Our research focuses on how mutation and natural selection, together and apart, shape ecologically and medically relevant biological phenomena, such as the accumulation of antibiotic resistance, pathogen diversification, and cancer initiation and progression. Our highly interdisciplinary research combines evolutionary experiments, molecular biology, microbiology, evolutionary theory, genomics, metagenomics and computational biology. Major contributions to date include:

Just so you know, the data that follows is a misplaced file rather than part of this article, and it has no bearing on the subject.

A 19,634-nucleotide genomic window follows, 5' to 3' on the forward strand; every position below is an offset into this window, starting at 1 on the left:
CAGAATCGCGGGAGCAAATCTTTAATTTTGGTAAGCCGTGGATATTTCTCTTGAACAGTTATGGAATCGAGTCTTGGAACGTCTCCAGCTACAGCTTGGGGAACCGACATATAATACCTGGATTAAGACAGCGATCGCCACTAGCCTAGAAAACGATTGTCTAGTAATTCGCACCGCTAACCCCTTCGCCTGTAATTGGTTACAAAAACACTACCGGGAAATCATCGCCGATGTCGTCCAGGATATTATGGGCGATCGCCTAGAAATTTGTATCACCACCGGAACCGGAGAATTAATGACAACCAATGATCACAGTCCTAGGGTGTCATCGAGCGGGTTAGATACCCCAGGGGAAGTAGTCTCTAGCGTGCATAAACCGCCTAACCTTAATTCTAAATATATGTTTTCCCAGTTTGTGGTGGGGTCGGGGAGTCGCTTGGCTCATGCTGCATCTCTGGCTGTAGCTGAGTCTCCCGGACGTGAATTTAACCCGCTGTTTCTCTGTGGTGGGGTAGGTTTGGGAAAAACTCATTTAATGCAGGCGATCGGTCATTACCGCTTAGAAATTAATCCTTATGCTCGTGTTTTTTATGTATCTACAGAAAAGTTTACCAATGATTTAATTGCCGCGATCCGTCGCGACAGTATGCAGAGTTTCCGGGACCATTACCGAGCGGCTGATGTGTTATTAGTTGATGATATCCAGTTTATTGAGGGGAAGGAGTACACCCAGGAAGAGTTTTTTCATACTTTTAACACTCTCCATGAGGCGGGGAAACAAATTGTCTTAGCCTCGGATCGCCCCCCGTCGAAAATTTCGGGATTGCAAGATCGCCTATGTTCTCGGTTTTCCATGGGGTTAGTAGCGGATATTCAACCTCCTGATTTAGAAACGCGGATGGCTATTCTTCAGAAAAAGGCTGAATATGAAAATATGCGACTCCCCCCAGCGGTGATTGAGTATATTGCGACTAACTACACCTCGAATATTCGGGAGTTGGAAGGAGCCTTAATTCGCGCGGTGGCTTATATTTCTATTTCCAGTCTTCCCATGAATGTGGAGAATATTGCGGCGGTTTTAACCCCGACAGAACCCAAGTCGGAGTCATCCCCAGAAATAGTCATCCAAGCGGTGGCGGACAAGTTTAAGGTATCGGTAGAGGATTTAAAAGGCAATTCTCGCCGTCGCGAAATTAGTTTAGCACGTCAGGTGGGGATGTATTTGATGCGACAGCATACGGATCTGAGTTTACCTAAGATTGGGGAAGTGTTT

The evolution of antibiotic resistance in the absence of antibiotic exposure – The emergence and spread of antibiotic resistance poses a major and immediate threat to human health. While exposure to antibiotics is undoubtedly a major factor leading to the emergence of antibiotic resistance, increases in resistance frequencies were also observed in the absence of antibiotic exposure. A prevailing assumption was that stress conditions, such as starvation, increase global mutation rates thus leading to increased frequencies of antibiotic resistance. We conclusively demonstrated, that contrary to this long-held assumption, starvation-induced increases in resistance to antibiotics are not the result of global increases in mutation rates. Rather, we demonstrated that specific antibiotic resistance mutations are adaptive under starvation, in a manner that is independent of any antibiotic exposure. We then carried out a broad metagenomic survey and found that specific antibiotic resistance alleles segregate at alarmingly high frequencies within certain environments. These resistance alleles display patterns of segregation that appear to correlate better with their antibiotic-independent fitness effects than with antibiotic exposure. Combined, our results suggest that the antibiotic-independent fitness effects of antibiotic resistance alleles have the potential to significantly influence the accumulation of antibiotic resistance within natural environments.